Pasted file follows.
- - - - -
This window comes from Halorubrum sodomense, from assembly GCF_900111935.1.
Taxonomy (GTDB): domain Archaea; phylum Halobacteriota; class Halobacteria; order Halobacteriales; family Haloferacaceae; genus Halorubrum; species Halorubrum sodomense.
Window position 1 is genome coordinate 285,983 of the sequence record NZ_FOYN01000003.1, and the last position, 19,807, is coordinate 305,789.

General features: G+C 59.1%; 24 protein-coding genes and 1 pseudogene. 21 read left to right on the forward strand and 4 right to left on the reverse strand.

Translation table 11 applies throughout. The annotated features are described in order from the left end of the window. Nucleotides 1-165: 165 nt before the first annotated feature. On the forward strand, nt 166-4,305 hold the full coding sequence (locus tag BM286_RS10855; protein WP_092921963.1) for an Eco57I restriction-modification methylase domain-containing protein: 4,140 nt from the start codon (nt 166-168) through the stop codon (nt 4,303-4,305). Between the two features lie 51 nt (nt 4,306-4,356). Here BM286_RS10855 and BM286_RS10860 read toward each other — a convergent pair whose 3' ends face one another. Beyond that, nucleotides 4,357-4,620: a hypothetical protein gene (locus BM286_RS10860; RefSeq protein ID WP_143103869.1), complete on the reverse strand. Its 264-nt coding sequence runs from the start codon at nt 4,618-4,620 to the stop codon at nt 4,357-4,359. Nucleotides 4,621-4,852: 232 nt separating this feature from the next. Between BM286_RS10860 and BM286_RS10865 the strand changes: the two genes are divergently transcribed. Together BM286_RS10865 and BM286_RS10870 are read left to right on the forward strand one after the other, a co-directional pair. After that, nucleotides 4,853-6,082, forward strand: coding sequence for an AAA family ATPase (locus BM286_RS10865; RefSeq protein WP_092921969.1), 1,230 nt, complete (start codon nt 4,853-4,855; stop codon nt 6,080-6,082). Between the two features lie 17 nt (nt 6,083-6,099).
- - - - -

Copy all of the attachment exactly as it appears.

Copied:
This window comes from Halorubrum sodomense, from assembly GCF_900111935.1.
Taxonomy (GTDB): domain Archaea; phylum Halobacteriota; class Halobacteria; order Halobacteriales; family Haloferacaceae; genus Halorubrum; species Halorubrum sodomense.
Window position 1 is genome coordinate 285,983 of the sequence record NZ_FOYN01000003.1, and the last position, 19,807, is coordinate 305,789.

General features: G+C 59.1%; 24 protein-coding genes and 1 pseudogene. 21 read left to right on the forward strand and 4 right to left on the reverse strand.

Translation table 11 applies throughout. The annotated features are described in order from the left end of the window. Nucleotides 1-165: 165 nt before the first annotated feature. On the forward strand, nt 166-4,305 hold the full coding sequence (locus tag BM286_RS10855; protein WP_092921963.1) for an Eco57I restriction-modification methylase domain-containing protein: 4,140 nt from the start codon (nt 166-168) through the stop codon (nt 4,303-4,305). Between the two features lie 51 nt (nt 4,306-4,356). Here BM286_RS10855 and BM286_RS10860 read toward each other — a convergent pair whose 3' ends face one another. Beyond that, nucleotides 4,357-4,620: a hypothetical protein gene (locus BM286_RS10860; RefSeq protein ID WP_143103869.1), complete on the reverse strand. Its 264-nt coding sequence runs from the start codon at nt 4,618-4,620 to the stop codon at nt 4,357-4,359. Nucleotides 4,621-4,852: 232 nt separating this feature from the next. Between BM286_RS10860 and BM286_RS10865 the strand changes: the two genes are divergently transcribed. Together BM286_RS10865 and BM286_RS10870 are read left to right on the forward strand one after the other, a co-directional pair. After that, nucleotides 4,853-6,082, forward strand: coding sequence for an AAA family ATPase (locus BM286_RS10865; RefSeq protein WP_092921969.1), 1,230 nt, complete (start codon nt 4,853-4,855; stop codon nt 6,080-6,082). Between the two features lie 17 nt (nt 6,083-6,099).